A Microsoft Exchange History Lesson & Other Fun Factoids

Here on the Sherpa Software blog, we talk an awful lot about Microsoft Exchange – with good reason, of course! Our software for Exchange has afforded us the opportunity to work with a boatload of great companies doing great things, and we truly appreciate these relationships. To commemorate our progress thus far, we’ve decided to provide you with a brief history lesson – an ode to Exchange, if you will. Don’t worry; it’s not too dense! We’ve included some fun facts along the way. Enjoy!

microsoft exchange history

Microsoft Exchange – A Walk Through History

We’ll walk through the history of Exchange version-by-version, starting in 1996 and culminating in the present year, 2012. Here we go!

1996 – Exchange 4.0 is Born

In April, 1996, Microsoft released Exchange Server 4.0, a migration whose planning had begun three years before. This was the first version of the Exchange mail server sold publically, and it was marketed as a step up from Microsoft Mail 3.5.

In April, 1996, Bill Clinton was President, AltaVista was a popular search engine, and Alanis Morissette’s ‘Ironic’ was topping the music charts.

1997 – Exchange Server 5.0

May 23, 1997 was a big day for Microsoft, as it marked the release of Exchange Server 5.0 – the version that introduced the Exchange Administrator console and Simple Mail Transfer Protocol (SMTP) network access. Version 5.0 was released concurrently with version 5.0 of Microsoft Exchange Client, though this is the last time they would be bundled together.

In November of the same year, Microsoft released Standard and Enterprise versions of Exchange 5.5. This release marked the point at which Microsoft Outlook replaced the Exchange Client, halting its versioning forevermore.

In 1997, the Green Bay Packers beat the Denver Broncos in the Super Bowl, Microsoft invested $150 million in Apple Computer, and the comet Hale-Bopp made its nearest approach to Earth.

Exchange 2000 Server (or 6.0)

Exchange 2000 Server (v. 6.0), affectionately code named ‘Platinum,’ was released on November 29, 2000. This was the first version to have a full dependency on Active Directory, limiting those who had expected a platform similar to version 5.5. Interestingly enough, this version also supported instant messaging (IM), a utility that later became Microsoft Office Live Communications Server.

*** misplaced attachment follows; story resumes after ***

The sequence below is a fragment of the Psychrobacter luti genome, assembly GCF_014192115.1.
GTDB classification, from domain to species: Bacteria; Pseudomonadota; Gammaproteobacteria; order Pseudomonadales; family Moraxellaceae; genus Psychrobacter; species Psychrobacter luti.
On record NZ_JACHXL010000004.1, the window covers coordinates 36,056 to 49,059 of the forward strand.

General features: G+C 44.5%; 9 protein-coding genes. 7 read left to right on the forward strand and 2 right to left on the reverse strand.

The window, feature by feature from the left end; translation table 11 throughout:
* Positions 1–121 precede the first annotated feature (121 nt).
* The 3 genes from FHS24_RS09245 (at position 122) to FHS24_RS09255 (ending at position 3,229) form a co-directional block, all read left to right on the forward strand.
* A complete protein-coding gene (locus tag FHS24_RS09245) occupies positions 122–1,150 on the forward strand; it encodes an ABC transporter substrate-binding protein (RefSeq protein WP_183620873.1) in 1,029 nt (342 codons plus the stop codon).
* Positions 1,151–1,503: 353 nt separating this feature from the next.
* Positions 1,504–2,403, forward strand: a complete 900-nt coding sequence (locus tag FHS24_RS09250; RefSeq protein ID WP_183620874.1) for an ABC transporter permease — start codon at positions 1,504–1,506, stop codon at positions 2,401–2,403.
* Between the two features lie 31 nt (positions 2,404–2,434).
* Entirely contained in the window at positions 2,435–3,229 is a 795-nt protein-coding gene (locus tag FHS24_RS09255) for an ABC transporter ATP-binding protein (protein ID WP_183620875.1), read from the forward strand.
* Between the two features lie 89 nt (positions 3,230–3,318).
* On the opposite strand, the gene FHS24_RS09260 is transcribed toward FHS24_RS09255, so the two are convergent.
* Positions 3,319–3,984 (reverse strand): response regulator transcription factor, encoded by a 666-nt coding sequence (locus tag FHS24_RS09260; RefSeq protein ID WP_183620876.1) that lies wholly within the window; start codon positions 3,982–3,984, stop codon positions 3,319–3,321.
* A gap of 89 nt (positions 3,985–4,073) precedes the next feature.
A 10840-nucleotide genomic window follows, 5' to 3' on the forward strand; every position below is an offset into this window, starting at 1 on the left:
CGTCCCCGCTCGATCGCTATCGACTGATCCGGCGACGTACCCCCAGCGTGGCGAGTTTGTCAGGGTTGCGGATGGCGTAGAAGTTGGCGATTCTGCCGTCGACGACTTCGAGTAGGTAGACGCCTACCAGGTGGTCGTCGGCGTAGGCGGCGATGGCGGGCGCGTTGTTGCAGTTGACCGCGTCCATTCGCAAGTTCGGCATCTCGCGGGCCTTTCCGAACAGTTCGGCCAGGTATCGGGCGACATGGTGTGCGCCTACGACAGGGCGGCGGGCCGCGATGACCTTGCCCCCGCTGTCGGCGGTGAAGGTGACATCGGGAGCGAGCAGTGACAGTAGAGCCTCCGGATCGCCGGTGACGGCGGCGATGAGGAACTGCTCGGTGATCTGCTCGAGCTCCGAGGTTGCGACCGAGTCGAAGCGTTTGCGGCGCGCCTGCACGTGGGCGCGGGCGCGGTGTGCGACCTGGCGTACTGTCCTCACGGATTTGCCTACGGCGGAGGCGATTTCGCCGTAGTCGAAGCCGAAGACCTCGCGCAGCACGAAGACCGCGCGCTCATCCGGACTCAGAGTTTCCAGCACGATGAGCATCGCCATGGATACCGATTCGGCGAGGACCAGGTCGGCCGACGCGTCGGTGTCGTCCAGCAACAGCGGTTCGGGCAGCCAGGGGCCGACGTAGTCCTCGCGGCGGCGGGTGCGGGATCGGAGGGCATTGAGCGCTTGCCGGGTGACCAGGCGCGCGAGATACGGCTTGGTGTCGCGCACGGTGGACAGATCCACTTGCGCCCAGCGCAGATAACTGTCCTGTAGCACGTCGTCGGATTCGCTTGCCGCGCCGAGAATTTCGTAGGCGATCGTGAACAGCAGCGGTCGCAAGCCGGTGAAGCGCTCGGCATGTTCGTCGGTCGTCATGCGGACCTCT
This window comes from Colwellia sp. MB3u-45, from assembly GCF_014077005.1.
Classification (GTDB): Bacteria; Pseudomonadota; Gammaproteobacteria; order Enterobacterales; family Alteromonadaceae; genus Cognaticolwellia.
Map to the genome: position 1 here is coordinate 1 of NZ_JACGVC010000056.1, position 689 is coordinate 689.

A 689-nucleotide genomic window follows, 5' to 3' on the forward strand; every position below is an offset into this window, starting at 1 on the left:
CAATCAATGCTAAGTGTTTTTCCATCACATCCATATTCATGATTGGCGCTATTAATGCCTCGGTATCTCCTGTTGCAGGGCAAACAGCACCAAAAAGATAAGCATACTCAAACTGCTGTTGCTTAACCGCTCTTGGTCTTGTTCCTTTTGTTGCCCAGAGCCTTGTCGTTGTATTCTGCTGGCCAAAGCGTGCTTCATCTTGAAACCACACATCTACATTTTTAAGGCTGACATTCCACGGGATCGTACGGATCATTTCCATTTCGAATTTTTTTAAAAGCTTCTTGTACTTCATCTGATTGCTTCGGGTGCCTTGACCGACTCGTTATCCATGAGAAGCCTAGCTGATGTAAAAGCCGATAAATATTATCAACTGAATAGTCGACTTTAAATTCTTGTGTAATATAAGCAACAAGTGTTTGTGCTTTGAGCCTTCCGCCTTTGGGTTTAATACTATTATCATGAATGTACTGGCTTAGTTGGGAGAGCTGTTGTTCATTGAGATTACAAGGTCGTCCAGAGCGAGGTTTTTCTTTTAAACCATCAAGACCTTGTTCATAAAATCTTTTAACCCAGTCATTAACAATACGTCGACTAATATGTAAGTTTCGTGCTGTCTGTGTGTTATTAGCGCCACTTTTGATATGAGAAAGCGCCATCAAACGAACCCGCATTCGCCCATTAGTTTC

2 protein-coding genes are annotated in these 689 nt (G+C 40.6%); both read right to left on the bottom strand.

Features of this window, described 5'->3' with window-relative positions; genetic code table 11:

In November, 2000, Hillary Clinton became the first First Lady to be elected to public office (U.S. Senate), Thanksgiving Day was on the 23rd, and the Millennium Bug was all but squashed.

Exchange Server 2003 (or 6.5)

Exchange Server 2003, code named ‘Titanium,’ came out on September 28, 2003. One of the big features with this version of Exchange was the addition of various filtering methods, including connection filtering, recipient filtering, sender ID filtering, and intelligent message filtering (a free add-on from Microsoft). This release also featured enhanced disaster recovery – a welcome addition for system administrators seeking increased efficiency.

In 2003, the Human Genome Project was completed, Pen Hadow becames the first person to walk independently from Canada to the North Pole, and Morgan Spurlock, subject of the documentary ‘Super Size Me,’ began his 30-day McDonald’s diet.

Exchange Server 2007

On November 30, 2006, Exchange Server 2007 was released to Microsoft business customers as part of the Innovative Communications Alliance products. It included a number of new features, including but not limited to voice mail integration, numerable filtering capabilities, and a fresh Outlook Web Access interface. Its latest collection of updates is Service Pack 3 (SP3).

Like versions before it, Exchange 2007 comes in both the Standard and Enterprise editions. The main difference between the editions is the storage capabilities – the Standard edition allowing for five databases and five storage groups, and the Enterprise edition allowing for 50 of each.

In 2007, a 2,100-year-old melon was discovered in a western Japan archaeology dig, ‘Pirates of the Caribbean: At World’s End’ grossed over $900 million worldwide, and J.K Rowling captivated the world of wizarding fandom with her series finale, ‘Harry Potter and the Deathly Hallows.’

Exchange Server 2010

The current version of Exchange (now at SP2) was released on November 9, 2009. Needless to say, Exchange 2010 featured a ton of upgrades from previous versions – some of which we’ve blogged on pretty thoroughly. If you’re interested in learning about some of these features, including those that pertain directly to electronic data discovery, check out our video/blog series on e-discovery in Exchange.

Some of the more popular features include the Hybrid Configuration Wizard, mailbox auto-mapping, multi-valued custom attributes, and multi-tenant support. Again, there are many others!

Coincidentally, November 9, 2009 (Exchange 2010’s release date) marked the five-year anniversary of the release of Bungie’s Halo 2 for Microsoft’s Xbox. Which was more eagerly anticipated? We’ll let you decide.

~

Well, folks, that’s all for today’s lecture! We hope you’ve enjoyed your Microsoft Exchange history lesson. Soon enough, we’ll be adding Exchange 2013 to the books!

Leave a Reply

Your email address will not be published. Required fields are marked *